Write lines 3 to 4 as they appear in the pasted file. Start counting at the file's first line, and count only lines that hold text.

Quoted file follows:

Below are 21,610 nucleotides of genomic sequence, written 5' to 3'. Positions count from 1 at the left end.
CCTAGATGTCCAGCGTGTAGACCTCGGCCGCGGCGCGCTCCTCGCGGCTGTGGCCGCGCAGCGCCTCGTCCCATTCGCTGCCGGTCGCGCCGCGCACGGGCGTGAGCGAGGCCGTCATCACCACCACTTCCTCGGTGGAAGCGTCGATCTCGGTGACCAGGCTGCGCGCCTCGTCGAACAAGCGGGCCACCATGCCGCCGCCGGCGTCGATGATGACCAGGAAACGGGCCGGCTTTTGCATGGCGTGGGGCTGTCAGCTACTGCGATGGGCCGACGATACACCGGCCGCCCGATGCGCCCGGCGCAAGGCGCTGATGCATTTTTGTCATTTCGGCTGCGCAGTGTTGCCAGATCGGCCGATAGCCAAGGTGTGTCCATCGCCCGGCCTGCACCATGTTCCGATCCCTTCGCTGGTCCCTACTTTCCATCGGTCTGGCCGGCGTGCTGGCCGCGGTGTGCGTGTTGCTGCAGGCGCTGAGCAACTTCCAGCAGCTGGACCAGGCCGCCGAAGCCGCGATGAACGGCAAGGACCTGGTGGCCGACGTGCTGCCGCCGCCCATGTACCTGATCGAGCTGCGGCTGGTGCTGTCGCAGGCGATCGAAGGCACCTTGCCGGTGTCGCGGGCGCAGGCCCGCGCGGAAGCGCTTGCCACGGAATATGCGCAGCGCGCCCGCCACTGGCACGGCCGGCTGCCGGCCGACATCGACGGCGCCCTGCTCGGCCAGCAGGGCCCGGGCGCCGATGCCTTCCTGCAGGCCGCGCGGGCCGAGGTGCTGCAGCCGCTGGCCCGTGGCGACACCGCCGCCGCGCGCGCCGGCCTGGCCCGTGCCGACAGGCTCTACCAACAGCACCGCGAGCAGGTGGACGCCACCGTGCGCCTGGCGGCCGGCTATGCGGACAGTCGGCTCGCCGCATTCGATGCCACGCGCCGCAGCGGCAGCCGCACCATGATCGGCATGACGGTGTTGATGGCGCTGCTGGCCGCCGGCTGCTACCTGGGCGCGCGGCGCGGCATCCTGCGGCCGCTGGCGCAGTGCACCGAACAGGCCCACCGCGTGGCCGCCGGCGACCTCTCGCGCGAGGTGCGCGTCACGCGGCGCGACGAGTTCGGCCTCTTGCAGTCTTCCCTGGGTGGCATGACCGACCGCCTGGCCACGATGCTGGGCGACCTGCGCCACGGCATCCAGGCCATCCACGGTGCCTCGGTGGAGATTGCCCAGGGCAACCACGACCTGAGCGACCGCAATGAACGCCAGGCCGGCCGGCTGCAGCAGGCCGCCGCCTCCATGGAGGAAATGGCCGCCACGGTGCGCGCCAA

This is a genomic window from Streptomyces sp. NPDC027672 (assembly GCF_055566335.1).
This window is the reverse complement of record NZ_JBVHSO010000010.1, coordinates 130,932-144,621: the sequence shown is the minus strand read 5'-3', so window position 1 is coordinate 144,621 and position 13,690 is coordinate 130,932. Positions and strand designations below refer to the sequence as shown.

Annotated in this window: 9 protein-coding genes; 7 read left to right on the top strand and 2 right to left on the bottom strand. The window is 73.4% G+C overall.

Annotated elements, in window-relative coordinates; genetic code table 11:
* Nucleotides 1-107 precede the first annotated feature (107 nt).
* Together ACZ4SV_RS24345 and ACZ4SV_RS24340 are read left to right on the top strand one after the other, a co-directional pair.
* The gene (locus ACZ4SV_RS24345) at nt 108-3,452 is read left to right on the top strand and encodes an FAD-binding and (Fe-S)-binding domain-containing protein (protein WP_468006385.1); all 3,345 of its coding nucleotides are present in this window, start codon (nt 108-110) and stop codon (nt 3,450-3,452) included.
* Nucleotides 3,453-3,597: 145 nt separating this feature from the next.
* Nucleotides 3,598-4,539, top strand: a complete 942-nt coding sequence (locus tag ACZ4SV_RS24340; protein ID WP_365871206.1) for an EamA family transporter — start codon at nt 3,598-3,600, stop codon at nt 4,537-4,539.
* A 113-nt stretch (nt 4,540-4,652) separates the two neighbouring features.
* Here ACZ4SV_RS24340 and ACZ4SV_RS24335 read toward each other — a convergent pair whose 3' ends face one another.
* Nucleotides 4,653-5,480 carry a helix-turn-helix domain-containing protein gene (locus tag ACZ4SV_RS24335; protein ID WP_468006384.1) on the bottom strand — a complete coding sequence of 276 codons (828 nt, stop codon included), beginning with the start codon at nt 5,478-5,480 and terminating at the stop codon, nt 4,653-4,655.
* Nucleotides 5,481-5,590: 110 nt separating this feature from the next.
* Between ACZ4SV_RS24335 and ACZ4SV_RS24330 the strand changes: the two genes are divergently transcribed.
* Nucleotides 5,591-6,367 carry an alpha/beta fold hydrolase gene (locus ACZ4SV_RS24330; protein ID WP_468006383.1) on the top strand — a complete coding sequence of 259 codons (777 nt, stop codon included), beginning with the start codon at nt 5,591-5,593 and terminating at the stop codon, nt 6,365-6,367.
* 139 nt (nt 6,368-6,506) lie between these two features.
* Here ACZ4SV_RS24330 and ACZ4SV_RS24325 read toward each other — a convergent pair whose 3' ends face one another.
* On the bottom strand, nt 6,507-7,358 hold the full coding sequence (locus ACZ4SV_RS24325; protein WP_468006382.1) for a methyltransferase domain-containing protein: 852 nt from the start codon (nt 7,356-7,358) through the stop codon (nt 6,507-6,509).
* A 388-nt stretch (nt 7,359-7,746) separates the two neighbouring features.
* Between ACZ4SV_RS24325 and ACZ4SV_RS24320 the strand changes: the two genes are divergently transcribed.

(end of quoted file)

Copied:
This is a genomic window from Streptomyces sp. NPDC027672 (assembly GCF_055566335.1).
This window is the reverse complement of record NZ_JBVHSO010000010.1, coordinates 130,932-144,621: the sequence shown is the minus strand read 5'-3', so window position 1 is coordinate 144,621 and position 13,690 is coordinate 130,932. Positions and strand designations below refer to the sequence as shown.